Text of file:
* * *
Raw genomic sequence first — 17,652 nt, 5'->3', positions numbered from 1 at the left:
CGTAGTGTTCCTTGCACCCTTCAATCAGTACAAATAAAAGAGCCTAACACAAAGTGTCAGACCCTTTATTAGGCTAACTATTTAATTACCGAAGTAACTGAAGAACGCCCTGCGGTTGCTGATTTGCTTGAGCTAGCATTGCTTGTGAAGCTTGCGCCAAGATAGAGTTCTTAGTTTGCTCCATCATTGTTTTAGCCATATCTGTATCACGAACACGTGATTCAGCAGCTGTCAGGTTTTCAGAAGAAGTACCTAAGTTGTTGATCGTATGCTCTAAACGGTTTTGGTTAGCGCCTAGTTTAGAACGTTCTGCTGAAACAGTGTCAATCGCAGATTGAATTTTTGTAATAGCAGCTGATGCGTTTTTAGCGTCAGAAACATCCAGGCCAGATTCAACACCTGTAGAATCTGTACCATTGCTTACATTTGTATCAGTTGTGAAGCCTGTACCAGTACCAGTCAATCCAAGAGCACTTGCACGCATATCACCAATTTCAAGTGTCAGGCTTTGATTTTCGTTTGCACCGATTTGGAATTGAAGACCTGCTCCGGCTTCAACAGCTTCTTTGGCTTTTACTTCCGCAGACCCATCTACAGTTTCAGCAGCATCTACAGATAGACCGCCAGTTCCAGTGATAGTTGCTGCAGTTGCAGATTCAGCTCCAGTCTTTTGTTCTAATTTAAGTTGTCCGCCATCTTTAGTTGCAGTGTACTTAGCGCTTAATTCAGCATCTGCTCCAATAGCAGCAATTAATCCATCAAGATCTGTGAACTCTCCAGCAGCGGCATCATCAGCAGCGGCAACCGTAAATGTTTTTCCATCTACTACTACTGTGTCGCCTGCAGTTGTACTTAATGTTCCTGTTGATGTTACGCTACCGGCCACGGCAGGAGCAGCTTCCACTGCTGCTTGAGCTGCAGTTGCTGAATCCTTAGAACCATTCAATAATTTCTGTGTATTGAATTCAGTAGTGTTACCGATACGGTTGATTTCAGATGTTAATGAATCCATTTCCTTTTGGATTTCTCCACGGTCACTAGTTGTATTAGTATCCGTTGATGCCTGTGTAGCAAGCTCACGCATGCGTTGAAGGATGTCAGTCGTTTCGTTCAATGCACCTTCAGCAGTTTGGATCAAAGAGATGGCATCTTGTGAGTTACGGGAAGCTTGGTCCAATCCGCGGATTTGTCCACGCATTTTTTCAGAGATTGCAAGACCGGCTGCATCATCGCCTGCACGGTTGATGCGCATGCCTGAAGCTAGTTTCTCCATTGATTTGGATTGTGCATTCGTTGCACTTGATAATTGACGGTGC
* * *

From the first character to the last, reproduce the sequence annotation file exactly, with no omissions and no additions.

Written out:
Raw genomic sequence first — 17,652 nt, 5'->3', positions numbered from 1 at the left:
CGTAGTGTTCCTTGCACCCTTCAATCAGTACAAATAAAAGAGCCTAACACAAAGTGTCAGACCCTTTATTAGGCTAACTATTTAATTACCGAAGTAACTGAAGAACGCCCTGCGGTTGCTGATTTGCTTGAGCTAGCATTGCTTGTGAAGCTTGCGCCAAGATAGAGTTCTTAGTTTGCTCCATCATTGTTTTAGCCATATCTGTATCACGAACACGTGATTCAGCAGCTGTCAGGTTTTCAGAAGAAGTACCTAAGTTGTTGATCGTATGCTCTAAACGGTTTTGGTTAGCGCCTAGTTTAGAACGTTCTGCTGAAACAGTGTCAATCGCAGATTGAATTTTTGTAATAGCAGCTGATGCGTTTTTAGCGTCAGAAACATCCAGGCCAGATTCAACACCTGTAGAATCTGTACCATTGCTTACATTTGTATCAGTTGTGAAGCCTGTACCAGTACCAGTCAATCCAAGAGCACTTGCACGCATATCACCAATTTCAAGTGTCAGGCTTTGATTTTCGTTTGCACCGATTTGGAATTGAAGACCTGCTCCGGCTTCAACAGCTTCTTTGGCTTTTACTTCCGCAGACCCATCTACAGTTTCAGCAGCATCTACAGATAGACCGCCAGTTCCAGTGATAGTTGCTGCAGTTGCAGATTCAGCTCCAGTCTTTTGTTCTAATTTAAGTTGTCCGCCATCTTTAGTTGCAGTGTACTTAGCGCTTAATTCAGCATCTGCTCCAATAGCAGCAATTAATCCATCAAGATCTGTGAACTCTCCAGCAGCGGCATCATCAGCAGCGGCAACCGTAAATGTTTTTCCATCTACTACTACTGTGTCGCCTGCAGTTGTACTTAATGTTCCTGTTGATGTTACGCTACCGGCCACGGCAGGAGCAGCTTCCACTGCTGCTTGAGCTGCAGTTGCTGAATCCTTAGAACCATTCAATAATTTCTGTGTATTGAATTCAGTAGTGTTACCGATACGGTTGATTTCAGATGTTAATGAATCCATTTCCTTTTGGATTTCTCCACGGTCACTAGTTGTATTAGTATCCGTTGATGCCTGTGTAGCAAGCTCACGCATGCGTTGAAGGATGTCAGTCGTTTCGTTCAATGCACCTTCAGCAGTTTGGATCAAAGAGATGGCATCTTGTGAGTTACGGGAAGCTTGGTCCAATCCGCGGATTTGTCCACGCATTTTTTCAGAGATTGCAAGACCGGCTGCATCATCGCCTGCACGGTTGATGCGCATGCCTGAAGCTAGTTTCTCCATTGATTTGGATTGTGCATTCGTTGCACTTGATAATTGACGGTGC